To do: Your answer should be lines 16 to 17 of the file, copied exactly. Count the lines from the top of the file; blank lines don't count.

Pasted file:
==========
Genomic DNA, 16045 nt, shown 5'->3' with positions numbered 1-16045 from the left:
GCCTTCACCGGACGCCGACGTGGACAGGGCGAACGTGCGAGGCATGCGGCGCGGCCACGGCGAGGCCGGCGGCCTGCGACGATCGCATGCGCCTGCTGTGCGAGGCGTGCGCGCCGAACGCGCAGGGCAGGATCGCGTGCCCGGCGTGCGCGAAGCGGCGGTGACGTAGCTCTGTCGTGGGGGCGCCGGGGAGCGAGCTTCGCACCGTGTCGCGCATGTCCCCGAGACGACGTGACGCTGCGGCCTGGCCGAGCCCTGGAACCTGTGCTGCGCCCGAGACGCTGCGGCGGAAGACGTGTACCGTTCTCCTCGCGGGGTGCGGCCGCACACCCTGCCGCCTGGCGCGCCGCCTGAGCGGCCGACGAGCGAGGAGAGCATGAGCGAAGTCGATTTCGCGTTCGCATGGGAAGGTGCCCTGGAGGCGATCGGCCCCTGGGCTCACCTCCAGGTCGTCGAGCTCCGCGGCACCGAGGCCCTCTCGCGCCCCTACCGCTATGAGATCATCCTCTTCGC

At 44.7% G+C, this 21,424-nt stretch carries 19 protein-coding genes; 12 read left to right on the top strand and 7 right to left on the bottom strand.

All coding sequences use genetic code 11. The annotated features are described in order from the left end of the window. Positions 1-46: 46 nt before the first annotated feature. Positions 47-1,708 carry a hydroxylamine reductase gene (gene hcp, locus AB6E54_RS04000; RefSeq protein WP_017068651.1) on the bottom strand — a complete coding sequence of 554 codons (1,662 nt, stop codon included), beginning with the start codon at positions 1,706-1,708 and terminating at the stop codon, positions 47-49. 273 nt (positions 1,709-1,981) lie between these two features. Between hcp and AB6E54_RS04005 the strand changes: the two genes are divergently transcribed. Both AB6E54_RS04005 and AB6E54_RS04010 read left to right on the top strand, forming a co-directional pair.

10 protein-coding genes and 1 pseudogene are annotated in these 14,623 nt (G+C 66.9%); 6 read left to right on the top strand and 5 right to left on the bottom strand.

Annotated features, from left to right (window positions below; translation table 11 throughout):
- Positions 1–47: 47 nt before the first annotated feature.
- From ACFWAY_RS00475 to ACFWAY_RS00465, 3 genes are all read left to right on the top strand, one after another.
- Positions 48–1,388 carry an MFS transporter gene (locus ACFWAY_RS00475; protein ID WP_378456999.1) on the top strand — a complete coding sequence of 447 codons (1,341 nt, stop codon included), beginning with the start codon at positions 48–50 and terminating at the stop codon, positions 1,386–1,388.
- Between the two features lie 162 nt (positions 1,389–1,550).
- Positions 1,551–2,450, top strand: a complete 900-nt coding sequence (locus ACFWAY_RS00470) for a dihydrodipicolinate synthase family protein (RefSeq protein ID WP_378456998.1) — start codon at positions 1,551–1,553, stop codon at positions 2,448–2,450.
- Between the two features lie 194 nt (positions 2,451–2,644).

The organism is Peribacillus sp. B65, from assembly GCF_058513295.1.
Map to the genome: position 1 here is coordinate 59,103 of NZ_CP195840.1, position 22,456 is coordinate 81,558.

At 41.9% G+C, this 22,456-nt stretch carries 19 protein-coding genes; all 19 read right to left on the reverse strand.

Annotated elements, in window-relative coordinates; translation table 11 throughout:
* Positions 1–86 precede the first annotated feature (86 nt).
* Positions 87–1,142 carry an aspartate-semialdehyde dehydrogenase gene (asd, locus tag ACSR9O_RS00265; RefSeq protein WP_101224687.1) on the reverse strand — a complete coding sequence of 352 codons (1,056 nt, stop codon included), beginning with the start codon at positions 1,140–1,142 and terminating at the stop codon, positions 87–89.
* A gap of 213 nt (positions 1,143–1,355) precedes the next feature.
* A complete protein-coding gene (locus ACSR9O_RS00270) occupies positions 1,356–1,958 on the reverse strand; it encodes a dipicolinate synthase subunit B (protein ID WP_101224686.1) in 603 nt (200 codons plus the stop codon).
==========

Annotated elements, in window-relative coordinates; translation table 11 throughout:
* Positions 1–86 precede the first annotated feature (86 nt).